The city of Des Moines is the capital of Iowa, and takes its name from the Des Moines River. The river in turn takes its name from the French “Riviere des Moines” meaning “River of the Monks”. It looks like there isn’t any “monkish” connection to the city’s name per se. “Des Moines” was just the name given by French traders who corrupted “Moingona”, the name of a group of Illinois Native Americans who lived by the river. However, others do contend that French Trappist monks, who lived a full 200 miles from the river, somehow influenced the name.

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Complete List of Clues and Answers

Across

1. Arizona site of Sun Devil Stadium : TEMPE

6. “I beg your pardon?” : WHAT?

10. College sr.’s test : GRE

13. Prettify : ADORN

14. Post-bath wrap : ROBE

15. Window box dirt : SOIL

16. “Baywatch” star : DAVID HASSELHOFF

19. “I couldn’t agree more!” : AMEN!

20. Dined : ATE

21. Coastal raptor : ERNE

22. Pull-out money holder : CASH DRAWER

26. Entry in a ledger’s plus column : ASSET

29. Horse opera setting : OLD WEST

32. On the run : LOOSE

33. “La La Land” Best Actress Stone : EMMA

35. Flat-bottomed boat : SCOW

36. College URL ender : EDU

37. Frantic rush, and what’s literally found in each set of puzzle circles : MAD DASH

40. Lowest sudoku number : ONE

41. Swindles : CONS

43. Funny folks : WITS

44. How pastrami is often ordered : ON RYE

46. Secondary wager : SIDE BET

48. Silently greet : NOD AT

49. Poker table experts : CARD SHARKS

53. Bit of fish tank growth : ALGA

54. Mined metal : ORE

55. Emerged from slumber : WOKE

59. Like football linemen : BROAD-SHOULDERED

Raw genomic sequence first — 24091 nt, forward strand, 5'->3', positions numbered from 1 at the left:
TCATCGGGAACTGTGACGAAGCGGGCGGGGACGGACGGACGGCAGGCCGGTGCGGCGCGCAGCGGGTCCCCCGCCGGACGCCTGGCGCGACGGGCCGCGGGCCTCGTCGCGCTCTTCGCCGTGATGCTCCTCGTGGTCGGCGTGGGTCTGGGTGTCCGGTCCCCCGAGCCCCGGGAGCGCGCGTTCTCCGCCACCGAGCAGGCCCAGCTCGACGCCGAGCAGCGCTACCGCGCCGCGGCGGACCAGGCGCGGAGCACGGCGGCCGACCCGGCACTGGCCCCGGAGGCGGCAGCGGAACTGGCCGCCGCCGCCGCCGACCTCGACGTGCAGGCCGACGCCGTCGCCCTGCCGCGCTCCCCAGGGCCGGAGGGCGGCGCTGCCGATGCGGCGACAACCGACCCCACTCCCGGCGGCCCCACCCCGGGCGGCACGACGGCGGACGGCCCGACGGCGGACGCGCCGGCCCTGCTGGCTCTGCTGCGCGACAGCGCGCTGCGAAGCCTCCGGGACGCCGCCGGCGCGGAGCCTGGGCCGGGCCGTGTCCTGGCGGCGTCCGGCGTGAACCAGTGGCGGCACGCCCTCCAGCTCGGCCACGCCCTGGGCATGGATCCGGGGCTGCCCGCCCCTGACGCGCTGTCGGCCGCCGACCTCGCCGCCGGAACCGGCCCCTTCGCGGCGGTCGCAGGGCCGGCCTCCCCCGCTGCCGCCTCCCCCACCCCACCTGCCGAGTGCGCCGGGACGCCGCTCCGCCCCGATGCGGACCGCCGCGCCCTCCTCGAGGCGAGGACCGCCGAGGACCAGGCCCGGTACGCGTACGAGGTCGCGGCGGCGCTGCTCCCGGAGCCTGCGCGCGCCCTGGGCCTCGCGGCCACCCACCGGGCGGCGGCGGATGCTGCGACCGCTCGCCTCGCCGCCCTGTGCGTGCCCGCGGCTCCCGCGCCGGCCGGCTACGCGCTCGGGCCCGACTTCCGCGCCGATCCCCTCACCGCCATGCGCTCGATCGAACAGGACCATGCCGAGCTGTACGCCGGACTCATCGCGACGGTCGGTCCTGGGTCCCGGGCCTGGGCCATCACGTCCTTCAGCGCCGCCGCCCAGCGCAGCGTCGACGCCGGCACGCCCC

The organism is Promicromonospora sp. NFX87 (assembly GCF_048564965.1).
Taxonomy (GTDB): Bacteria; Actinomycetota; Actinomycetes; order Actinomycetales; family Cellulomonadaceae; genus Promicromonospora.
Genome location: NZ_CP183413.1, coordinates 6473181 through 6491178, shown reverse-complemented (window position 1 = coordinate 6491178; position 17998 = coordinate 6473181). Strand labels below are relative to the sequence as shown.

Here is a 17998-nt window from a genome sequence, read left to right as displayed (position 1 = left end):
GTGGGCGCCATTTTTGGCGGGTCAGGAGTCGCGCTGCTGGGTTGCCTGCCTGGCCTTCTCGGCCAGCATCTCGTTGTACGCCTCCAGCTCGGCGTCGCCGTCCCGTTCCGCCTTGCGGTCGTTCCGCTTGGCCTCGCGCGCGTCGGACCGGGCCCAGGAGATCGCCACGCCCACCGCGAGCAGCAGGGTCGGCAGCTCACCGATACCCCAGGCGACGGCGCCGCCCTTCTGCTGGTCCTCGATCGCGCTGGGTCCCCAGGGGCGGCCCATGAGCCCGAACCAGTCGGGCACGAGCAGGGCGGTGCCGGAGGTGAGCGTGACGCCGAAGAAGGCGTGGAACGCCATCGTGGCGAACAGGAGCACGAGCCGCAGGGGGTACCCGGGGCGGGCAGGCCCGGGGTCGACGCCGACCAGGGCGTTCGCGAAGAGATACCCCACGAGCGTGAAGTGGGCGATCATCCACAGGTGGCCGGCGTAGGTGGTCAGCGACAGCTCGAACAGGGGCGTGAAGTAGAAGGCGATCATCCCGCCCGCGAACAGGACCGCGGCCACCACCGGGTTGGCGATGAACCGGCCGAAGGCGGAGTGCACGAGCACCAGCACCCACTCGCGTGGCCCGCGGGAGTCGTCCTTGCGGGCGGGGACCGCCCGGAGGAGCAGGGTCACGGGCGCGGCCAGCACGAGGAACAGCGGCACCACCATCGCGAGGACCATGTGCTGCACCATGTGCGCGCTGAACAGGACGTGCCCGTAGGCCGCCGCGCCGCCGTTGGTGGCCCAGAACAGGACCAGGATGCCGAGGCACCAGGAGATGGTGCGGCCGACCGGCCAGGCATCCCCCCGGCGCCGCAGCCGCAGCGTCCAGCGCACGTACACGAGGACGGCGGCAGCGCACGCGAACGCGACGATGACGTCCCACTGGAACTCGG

63. Motown genre : SOUL

64. Website with filmographies : IMDB

65. Made more tolerable : EASED

66. Total up : ADD

67. Civil rights activist Parks : ROSA

68. Unemotional : STONY

Down

1. “I did it!” : TA-DA!

2. Wax-coated Dutch cheese : EDAM

3. Relocate : MOVE

4. Charles, William and Harry : PRINCES

5. Wrap up : END

6. Extreme anger : WRATH

7. Swindled, slangily : HOSED

8. Core muscles : ABS

9. Casual shirt : TEE

10. Publicly state one’s views : GO ON RECORD

11. Replete (with) : RIFE

12. Pixie : ELF

15. Mole-like mammals : SHREWS

17. Suffers from : HAS

18. More than risqué : LEWD

23. “Up and __!”: “Rise and shine!” : AT ‘EM

24. Oblong tomatoes : ROMAS

25. “Sorry to say … ” : ALAS …

26. Smart __: wiseguys : ALECS

27. “Same here!” : SO DO I!

28. Big name in music streaming : SOUNDCLOUD

30. “Mortal Kombat” agent __ Blade : SONYA

31. Short cyber post : TWEET

33. Touches up, as text : EDITS

34. Summer hrs. in Billings : MDT

38. Wonderstruck : AWED

39. Hit the horn : HONK

42. Steven of “The Patriot” (1998) : SEAGAL

45. “That’s easy!” : NO SWEAT!

47. Actor Pitt : BRAD

50. Parka parts : HOODS

51. Vacation spot near Curaçao : ARUBA

52. Seminary subj. : REL

53. Former Yankee who was the youngest MLB player to hit 600 home runs : A-ROD